• Airlines will pay next to nothing for their pollution

    Airlines urging the EU to drop aviation from its carbon market would face minimal costs for their pollution under the UN’s CO2 offsetting scheme. A new study finds carriers would pay at most €70 million a year for their pollution on long-haul flights from Europe - even after air traffic bounces back - under the controversial programme known as Corsia.

    The offsetting scheme would add up to 17c, on average, to the ticket price for long-haul trips outbound from Europe. Offsetting is when companies pay others to reduce their emissions while they continue polluting. But research by the European Commission has shown that the vast majority of offsets do not deliver emissions reductions. The EU will decide next year how it will participate in Corsia while also reforming its emissions trading system for aviation.

    So far this year carriers have received tens of billions in bailouts. Yet this climate measure would amount to only 0.2% of their operating costs. T&E, which commissioned the study, said the almost non-existent price for airline pollution shows why the EU should concentrate on strengthening its own carbon market for aviation.

    T&E’s aviation manager, Jo Dardenne, said: ‘The UN’s offsetting scheme won’t make airline polluters change their behaviour one bit. Carriers received billions in taxpayers’ money this year and will pay tiny amounts for offsets which won’t even reduce emissions. The EU should improve its own carbon market, which is a much more effective way of reducing aviation pollution.’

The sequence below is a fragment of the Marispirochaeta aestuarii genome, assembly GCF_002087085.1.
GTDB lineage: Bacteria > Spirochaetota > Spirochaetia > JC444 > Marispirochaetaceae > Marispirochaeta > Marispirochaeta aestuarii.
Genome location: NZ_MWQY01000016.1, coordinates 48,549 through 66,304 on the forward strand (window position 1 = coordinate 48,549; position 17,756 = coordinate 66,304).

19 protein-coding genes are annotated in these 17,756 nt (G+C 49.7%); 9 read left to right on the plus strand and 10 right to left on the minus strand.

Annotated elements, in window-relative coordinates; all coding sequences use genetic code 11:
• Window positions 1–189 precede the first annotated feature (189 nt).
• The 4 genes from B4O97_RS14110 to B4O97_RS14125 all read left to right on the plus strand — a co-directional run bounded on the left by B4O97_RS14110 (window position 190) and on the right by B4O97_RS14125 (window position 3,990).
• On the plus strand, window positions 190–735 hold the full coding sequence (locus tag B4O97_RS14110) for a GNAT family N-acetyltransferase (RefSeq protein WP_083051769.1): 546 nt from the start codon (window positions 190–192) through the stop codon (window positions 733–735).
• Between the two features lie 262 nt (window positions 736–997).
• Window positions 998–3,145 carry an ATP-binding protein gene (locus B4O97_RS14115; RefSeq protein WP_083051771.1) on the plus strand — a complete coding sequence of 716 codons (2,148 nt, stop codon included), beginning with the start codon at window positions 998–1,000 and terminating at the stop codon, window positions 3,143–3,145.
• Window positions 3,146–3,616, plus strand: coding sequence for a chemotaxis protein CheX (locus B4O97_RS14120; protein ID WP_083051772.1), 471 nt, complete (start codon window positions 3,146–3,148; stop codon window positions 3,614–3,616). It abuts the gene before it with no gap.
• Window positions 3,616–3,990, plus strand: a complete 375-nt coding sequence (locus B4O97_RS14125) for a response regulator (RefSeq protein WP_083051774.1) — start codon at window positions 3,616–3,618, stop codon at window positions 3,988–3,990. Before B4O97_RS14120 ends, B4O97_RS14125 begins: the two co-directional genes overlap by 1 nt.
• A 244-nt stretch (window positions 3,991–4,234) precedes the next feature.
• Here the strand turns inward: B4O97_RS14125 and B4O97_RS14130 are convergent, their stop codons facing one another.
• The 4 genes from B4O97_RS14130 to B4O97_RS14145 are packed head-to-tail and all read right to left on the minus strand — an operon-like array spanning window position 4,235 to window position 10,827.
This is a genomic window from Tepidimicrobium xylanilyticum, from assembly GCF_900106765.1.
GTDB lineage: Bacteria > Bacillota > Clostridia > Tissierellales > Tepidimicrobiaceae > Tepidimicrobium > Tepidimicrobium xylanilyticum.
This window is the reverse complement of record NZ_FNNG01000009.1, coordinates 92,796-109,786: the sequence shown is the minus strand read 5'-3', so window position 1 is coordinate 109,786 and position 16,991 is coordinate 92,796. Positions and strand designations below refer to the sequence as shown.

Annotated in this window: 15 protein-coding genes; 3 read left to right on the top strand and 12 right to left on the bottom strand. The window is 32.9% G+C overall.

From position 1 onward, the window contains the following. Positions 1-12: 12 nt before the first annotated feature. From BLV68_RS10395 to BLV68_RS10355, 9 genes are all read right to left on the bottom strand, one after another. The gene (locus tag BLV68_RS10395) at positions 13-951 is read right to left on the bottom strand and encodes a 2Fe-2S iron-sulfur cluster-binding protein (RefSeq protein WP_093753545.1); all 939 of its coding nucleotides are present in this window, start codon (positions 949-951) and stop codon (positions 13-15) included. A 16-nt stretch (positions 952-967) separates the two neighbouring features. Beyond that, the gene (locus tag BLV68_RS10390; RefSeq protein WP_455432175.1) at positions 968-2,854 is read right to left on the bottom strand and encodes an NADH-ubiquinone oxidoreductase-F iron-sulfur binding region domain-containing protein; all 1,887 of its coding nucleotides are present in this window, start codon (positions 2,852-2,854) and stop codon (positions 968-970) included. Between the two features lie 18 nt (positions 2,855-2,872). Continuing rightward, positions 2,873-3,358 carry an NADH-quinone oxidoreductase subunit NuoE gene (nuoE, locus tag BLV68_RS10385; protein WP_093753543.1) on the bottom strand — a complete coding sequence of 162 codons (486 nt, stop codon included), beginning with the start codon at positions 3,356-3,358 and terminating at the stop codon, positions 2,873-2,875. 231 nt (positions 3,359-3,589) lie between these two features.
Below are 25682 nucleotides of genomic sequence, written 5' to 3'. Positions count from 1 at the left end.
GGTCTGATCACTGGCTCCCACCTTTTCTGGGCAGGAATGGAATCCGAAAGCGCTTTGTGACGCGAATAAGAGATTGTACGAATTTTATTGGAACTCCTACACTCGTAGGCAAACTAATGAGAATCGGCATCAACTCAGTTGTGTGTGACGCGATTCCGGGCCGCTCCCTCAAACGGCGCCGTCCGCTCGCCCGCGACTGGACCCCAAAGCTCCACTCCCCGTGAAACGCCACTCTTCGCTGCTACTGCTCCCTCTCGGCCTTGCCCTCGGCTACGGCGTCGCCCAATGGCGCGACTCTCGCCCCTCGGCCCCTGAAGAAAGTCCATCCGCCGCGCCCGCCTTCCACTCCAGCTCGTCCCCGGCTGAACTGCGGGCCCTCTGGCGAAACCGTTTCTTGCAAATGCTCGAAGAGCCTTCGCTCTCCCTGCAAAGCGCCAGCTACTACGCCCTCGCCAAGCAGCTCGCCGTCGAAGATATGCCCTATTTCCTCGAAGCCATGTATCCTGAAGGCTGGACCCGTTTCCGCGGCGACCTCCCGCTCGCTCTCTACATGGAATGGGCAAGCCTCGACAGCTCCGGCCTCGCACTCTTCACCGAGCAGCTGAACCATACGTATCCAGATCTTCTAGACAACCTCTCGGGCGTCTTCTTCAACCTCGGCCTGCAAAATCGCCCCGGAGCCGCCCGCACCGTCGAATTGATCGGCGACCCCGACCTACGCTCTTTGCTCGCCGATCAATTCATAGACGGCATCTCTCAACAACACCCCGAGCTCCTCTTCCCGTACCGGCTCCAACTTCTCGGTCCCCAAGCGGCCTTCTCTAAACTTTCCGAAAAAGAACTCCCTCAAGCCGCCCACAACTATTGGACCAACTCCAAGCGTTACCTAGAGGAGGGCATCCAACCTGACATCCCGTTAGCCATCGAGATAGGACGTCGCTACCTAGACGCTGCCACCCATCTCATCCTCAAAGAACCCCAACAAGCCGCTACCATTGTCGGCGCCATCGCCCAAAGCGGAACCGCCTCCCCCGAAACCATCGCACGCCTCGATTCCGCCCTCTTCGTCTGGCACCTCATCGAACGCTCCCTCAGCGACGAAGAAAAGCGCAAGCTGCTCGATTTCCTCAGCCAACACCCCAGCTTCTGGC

The demand for Corsia offsets will be 50% lower than originally expected for 2021-2030, the study also finds. This is mainly because of the decision by the UN aviation body, ICAO, to bow to industry pressure and change the baseline to emissions levels in 2019 only. Airlines were originally supposed to buy offsets for their emissions above average 2019-2020 levels, but this was opportunistically watered down at the height of the Covid crisis.

    Jo Dardenne concluded: ‘Airlines used the Covid crisis to waterdown what was already a weak CO2 scheme. The European Commission needs to bring in other ways of making airlines change their ways, such as a kerosene tax and requirements to use sustainable jet fuel, as well as an improved EU carbon market.”

    Airlines’ carbon emissions grew 1.5% overall within Europe last year and have risen 27.6% since 2013, far outpacing any other transport mode. Globally, aviation is responsible for 5% of global warming.

    The study and briefing can be downloaded here.